Meet our Faculty Advisory Board Member Dean Stansel and learn more about his work and research.
Did you always know you wanted to work on economic freedom or did something make you shift your focus towards it?
I’ve always been interested in public policy. I got involved constructing policy measurements right after college as a research assistant at the Cato Institute, where I helped build their first “Fiscal Policy Report Card on America’s Governors,” now in its 15th edition. So, it was a natural fit for me when I was given the opportunity to work with the Fraser Institute on their annual Economic Freedom of North America report, ranking the states on their economic policies.
You published the first local economic freedom index for U.S. metropolitan areas. Why do you consider that it’s also important to measure economic freedom locally?
Just as there are variations in public policies across states within countries (think Texas and Florida vs. California and New York), there are also variations across localities within (and across) states. Economic policies in a city like Austin can be quite different from those in a city like Dallas. Focusing only on countries or states ignores that diversity. The next logical step was to drill down to the local level.
You are the primary author of the Economic Freedom of North America annual report and have been working on it since that year. Would you say you have seen the world move more towards economic freedom, the opposite or simply not moved?
There are not big movements from year to year, but both at the state level (within North America) and the country level, there was a small increase in economic freedom in the U.S. and in the average for the world as a whole over the period 2013-2018. (There is a two-year lag in the data.)
Findings from one of your latest research projects (https://www.cato.org/cato-journal/fall-2020/immigration-state-institutions-does-region-origin-matter) indicate that states with a larger percentage of immigrants in their population do not have significantly different economic policies, which therefore helps dispel some arguments that say that immigrants are bad for a country’s institutions. Could you tell us more about your findings on immigrants and economic institutions in the U.S.?
Some opponents of immigration claim that too much of it can lead to a degradation of governing institutions, as people fleeing countries with bad public policies will somehow bring those policies along with them. It seems more likely that they would oppose those policies and self-select into countries affording more freedoms. My Bridwell Institute colleague, Meg Tuszynski, and I recently examined this question using data over three decades for all 50 states, and found virtually no evidence of a significant relationship between the levels of immigration we have experienced in recent decades and a decline in “economic freedom” (a measure of the level of government intervention in the economy). This confirms previous findings and provides some evidence that restricting immigration out of fear it could harm American institutions is misguided.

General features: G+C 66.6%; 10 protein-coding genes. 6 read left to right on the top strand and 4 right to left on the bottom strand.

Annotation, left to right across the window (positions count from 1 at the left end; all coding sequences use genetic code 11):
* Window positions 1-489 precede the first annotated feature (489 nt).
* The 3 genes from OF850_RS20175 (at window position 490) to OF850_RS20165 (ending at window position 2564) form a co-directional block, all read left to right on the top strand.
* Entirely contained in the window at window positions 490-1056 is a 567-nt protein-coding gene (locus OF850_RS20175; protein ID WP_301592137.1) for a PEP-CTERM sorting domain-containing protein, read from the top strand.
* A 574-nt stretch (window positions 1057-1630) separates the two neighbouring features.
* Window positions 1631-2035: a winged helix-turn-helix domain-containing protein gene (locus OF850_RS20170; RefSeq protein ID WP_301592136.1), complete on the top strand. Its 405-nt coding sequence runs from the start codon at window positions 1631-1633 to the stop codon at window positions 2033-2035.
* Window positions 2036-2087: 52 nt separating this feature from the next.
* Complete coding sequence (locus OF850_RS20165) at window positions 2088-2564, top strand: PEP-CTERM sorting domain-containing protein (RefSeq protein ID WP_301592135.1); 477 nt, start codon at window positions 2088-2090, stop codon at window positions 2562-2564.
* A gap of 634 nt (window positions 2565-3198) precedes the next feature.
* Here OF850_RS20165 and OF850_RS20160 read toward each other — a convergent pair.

Why did you decide to become a Faculty Advisory Board Member of the Texas-Mexico Center?
Since I was still fairly new to SMU at the time, I was pleased to be invited to join the Center’s inaugural Faculty Advisory Board. Some of my own research involves state-level economic policy, so it was a good fit research-wise and it has provided a great opportunity to interact with other scholars from around campus and elsewhere. The Center does great work supporting research on the importance of the Texas-Mexico relationship (including my own work, with my colleague Meg Tuszynski, on trade between states in Mexico and the U.S.), and I was happy to recently be invited to renew my appointment.
Dean Stansel is a Research Associate Professor at Southern Methodist University’s Bridwell Institute for Economic Freedom in the Cox School of Business. He earned a B.A. in Economics and Political Science from Wake Forest University and a Ph.D. in Economics from George Mason University . Prior to entering academia, Stansel worked for seven years at the Cato Institute, where he authored (or coauthored) more than 60 publications on fiscal policy issues.